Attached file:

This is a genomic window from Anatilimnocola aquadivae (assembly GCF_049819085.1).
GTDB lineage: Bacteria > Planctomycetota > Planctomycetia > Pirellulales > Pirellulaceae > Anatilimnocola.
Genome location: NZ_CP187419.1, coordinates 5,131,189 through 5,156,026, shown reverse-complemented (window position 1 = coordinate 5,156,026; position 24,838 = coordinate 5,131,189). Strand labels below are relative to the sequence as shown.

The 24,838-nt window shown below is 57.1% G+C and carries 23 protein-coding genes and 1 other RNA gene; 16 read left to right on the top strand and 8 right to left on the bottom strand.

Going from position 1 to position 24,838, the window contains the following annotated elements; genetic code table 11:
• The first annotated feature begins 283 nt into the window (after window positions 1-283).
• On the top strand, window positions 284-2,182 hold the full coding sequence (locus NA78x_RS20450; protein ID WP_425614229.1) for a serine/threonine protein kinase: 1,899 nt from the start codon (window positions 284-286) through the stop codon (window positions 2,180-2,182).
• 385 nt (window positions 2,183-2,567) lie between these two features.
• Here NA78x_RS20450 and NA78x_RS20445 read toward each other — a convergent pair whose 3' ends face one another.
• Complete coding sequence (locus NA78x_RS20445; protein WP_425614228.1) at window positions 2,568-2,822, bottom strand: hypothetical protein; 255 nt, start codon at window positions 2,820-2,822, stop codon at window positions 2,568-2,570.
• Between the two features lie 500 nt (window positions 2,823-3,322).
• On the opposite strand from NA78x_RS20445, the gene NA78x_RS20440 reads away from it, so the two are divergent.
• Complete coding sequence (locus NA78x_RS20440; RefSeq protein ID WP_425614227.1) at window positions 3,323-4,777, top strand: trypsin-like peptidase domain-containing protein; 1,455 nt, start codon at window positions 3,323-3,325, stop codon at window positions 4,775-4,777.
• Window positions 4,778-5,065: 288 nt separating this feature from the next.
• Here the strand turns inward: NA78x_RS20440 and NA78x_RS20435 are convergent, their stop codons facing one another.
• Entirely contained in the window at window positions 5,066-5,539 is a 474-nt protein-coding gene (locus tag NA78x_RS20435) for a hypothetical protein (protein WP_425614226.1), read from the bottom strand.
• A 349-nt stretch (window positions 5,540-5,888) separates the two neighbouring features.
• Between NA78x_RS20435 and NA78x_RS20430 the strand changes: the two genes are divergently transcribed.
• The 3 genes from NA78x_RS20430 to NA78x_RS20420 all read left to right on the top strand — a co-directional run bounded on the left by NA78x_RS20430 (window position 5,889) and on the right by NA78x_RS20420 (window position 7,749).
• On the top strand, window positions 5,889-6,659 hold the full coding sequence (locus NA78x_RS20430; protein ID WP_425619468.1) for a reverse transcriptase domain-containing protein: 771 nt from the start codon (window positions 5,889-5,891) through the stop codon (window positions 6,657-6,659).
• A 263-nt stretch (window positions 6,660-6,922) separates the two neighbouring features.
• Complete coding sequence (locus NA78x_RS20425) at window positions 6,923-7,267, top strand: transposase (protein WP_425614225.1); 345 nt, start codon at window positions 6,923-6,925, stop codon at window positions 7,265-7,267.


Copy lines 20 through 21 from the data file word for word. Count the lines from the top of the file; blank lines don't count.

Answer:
• On the top strand, window positions 5,889-6,659 hold the full coding sequence (locus NA78x_RS20430; protein ID WP_425619468.1) for a reverse transcriptase domain-containing protein: 771 nt from the start codon (window positions 5,889-5,891) through the stop codon (window positions 6,657-6,659).
• A 263-nt stretch (window positions 6,660-6,922) separates the two neighbouring features.